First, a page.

“When the brilliant but unorthodox scientist Dr. Victor Frankenstein rejects the artificial man that he has created, the Creature escapes and later swears revenge.” Director: Kenneth BranaghWriters: Frank Darabont, Steph […]
“When the brilliant but unorthodox scientist Dr. Victor Frankenstein rejects the artificial man that he has created, the Creature escapes and later swears revenge.”
Director: Kenneth Branagh Writers: Frank Darabont, Steph Lady, Mary Shelley Staring: Robert De Niro, Kenneth Branagh, Helena Bonham Carter Release Date: November 4, 1994
Mary Shelley’s Frankenstein (1994) is an attempt at something massive. Based of the classic 1818 Mary Shelley novel, Kenneth Branagh directs and stars in this over-the-top, Broadway-feeling melodrama. Everyone in the movie is talking loudly and there is little to no subtlety in the writing or acting. It is an attempt at something grand, but the huge swings leave use with a soft breeze rather than home runs.
Kenneth Branagh, what a career this man has had. Trained as a stage actor at a young age, it is easy to understand why this story and screenplay tantalized him in the early 90s. We have a monster who is misunderstood and a hero who is driven to madness by his own ambition. It reads out like the Shakespearean play Macbeth combined with the tragic romance of Andrew Lloyd Webber’s Phantom Of The Opera.
Branagh has had a mystifying career with some truly ugly lows but also many undeniable highs. He directed and stared in the 1989 Henry V, which was nominated for three Oscars and won one. He has some surprise success like Cinderella (2015), the importance of Thor (2011), and disappointing results of Jack Ryan: Shadow Recruit (2014) and Murder On The Orient Express (2017). We won’t talk about Artemis Fowl (2020).
Now Branagh has Belfast (2021) which is a front runner for the 2022 Academy Awards, but in early 2022 he has Death On The Nile (2022) which promises to be the same type of middling as Hercule Poirot’s original venture.
Kenneth Branagh is a fascinating case study. He demands further attention from me.
Mary Shelley’s Frankenstein is an adapted screenplay written in part by three-time Oscar nominee Frank Darabont. In this movie’s interpretation of the Frankenstein story, the story moves quickly between settings and and timeframes. Victor Frankenstein (Kenneth Branagh) is a romantic lover, a frantic student, a scared survivor and a heartbroken husband. The progression between each of these states is rather abrupt.
Branagh works alongside a pair of well known actors, but they are both handicapped by the characters they are portraying.
Helena Bonham Carter plays Elizabeth, the adopted sister of Victor and also, his wife. Yes, that is a real thing. I admit I have never read or listened to the novel, but Mary Shelley’s Frankenstein limits what Carter can do in the role. The character of Elizabeth is often screaming, crying or tormented. It is a lot of acting out and again subtle nuances are not a thing. We know that Bonham Carter can play the loud and brash well, but it is nice to have a balance. It is tough to find that in Mary Shelley’s Frankenstein.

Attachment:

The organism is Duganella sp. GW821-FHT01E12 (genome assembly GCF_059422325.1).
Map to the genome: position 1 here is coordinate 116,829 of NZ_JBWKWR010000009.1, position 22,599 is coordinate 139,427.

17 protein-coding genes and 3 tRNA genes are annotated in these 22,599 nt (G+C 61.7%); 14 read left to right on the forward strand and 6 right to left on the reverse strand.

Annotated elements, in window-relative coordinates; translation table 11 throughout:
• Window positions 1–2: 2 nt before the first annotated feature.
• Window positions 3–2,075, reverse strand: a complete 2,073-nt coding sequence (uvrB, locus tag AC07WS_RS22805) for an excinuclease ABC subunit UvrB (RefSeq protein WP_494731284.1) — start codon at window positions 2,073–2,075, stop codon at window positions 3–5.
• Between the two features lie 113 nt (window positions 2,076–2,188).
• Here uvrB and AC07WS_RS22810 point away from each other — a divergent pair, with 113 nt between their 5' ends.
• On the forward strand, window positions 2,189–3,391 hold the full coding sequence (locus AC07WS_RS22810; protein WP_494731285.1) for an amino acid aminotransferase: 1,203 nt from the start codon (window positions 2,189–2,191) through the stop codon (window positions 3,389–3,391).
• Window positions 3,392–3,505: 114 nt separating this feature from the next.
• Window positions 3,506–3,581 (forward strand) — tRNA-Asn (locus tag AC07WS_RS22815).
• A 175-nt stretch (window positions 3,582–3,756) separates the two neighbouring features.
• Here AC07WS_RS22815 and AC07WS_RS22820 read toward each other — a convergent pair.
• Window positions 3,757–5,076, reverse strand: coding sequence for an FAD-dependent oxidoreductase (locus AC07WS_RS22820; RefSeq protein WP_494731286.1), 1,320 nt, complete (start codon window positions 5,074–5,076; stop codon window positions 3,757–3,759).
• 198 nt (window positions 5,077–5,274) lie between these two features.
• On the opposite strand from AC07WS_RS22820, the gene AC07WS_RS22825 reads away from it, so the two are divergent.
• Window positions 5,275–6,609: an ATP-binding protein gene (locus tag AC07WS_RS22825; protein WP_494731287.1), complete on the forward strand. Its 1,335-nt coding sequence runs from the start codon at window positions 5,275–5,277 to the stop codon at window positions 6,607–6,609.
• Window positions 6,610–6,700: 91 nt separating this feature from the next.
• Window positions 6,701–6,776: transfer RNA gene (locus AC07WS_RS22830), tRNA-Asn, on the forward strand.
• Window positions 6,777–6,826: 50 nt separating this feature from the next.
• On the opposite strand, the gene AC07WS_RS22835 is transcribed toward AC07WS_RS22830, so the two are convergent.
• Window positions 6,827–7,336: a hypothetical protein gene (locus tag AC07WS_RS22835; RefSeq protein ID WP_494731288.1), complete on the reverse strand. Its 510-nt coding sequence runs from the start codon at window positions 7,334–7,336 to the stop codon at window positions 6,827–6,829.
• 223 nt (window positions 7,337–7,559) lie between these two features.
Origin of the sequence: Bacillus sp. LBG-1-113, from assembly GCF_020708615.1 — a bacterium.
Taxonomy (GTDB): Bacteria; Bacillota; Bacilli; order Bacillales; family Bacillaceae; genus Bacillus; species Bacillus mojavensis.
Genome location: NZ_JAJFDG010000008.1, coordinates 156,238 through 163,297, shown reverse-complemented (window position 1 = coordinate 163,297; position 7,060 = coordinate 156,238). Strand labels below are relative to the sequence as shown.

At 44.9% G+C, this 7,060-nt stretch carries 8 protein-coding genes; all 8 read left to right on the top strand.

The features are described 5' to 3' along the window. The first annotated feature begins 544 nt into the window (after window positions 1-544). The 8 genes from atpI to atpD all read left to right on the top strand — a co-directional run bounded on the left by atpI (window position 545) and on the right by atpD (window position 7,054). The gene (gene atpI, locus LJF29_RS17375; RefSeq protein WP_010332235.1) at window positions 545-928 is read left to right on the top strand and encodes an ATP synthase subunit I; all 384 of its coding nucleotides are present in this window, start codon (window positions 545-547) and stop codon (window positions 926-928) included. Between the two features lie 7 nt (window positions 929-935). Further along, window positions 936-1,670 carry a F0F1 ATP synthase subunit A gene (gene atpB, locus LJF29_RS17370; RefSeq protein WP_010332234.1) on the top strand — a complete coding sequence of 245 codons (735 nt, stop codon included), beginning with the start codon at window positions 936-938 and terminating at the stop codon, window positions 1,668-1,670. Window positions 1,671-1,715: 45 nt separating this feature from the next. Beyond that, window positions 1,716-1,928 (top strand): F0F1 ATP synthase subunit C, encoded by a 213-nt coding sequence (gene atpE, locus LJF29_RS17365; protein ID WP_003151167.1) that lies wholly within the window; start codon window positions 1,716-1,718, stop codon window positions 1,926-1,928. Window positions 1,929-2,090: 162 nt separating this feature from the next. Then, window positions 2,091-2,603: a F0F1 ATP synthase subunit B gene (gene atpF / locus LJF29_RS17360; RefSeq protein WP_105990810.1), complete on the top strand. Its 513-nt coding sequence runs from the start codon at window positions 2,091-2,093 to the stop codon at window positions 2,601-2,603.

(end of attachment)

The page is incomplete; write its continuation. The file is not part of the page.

Robert De Niro plays the monster in Shelley’s story. This part comes at a time where De Niro is riding high on immense success. He was nominated for an Oscar in 1992 for Cape Fear (1991), and followed it up with A Bronx Tale (1993) before this performance. After Mary Shelley’s Frankenstein, De Niro had the Martin Scorsese hit Casino (1995) and then the Michael Mann sensation Heat (1995). Pardon the pun, be De Niro was on a heater, and this was the only tepid movie of that bunch.
One could assume the character of the monster would be the most bombastic of the bunch in Frankenstein’s story, but such is not the case in Mary Shelley’s Frankenstein. With “the beast” being the most introspective, one would think that De Niro would be able shine with the most interesting part in the story. Let the man act! Sure, Mary Shelley’s Frankenstein won the 1995 Oscar for Best Makeup, but the constrictions on De Niro’s face don’t allow for him to emote. The scars are important for his story both in a symbolic and story sense, but they also prevent De Niro from opening up. He has these scenes where he is learning and remembering, but they never have the lasting impact.
Mary Shelley’s Frankenstein must have been an attempt at Oscar gold when it was released in late 1994. It has stars, it has the budget and it has the massive scope of an adapted epic. The movie only got one nomination and was no competition for the other big heavy hitter of that award season. Ed Wood won for Best Make Up and numerous other awards that year. Mary Shelley’s Frankenstein is an interesting case state study of adaption and scope. It is a movie that could be shown in an English class in high school and spark conversation about how the director and writers interpreted Shelley’s 19th century work.
My interpretation of Mary Shelley’s Frankenstein as a movie is that it is a swing and a miss in most areas. You have to respect it for taking a chance and trying to be something, but respect is not the same thing as appreciation.
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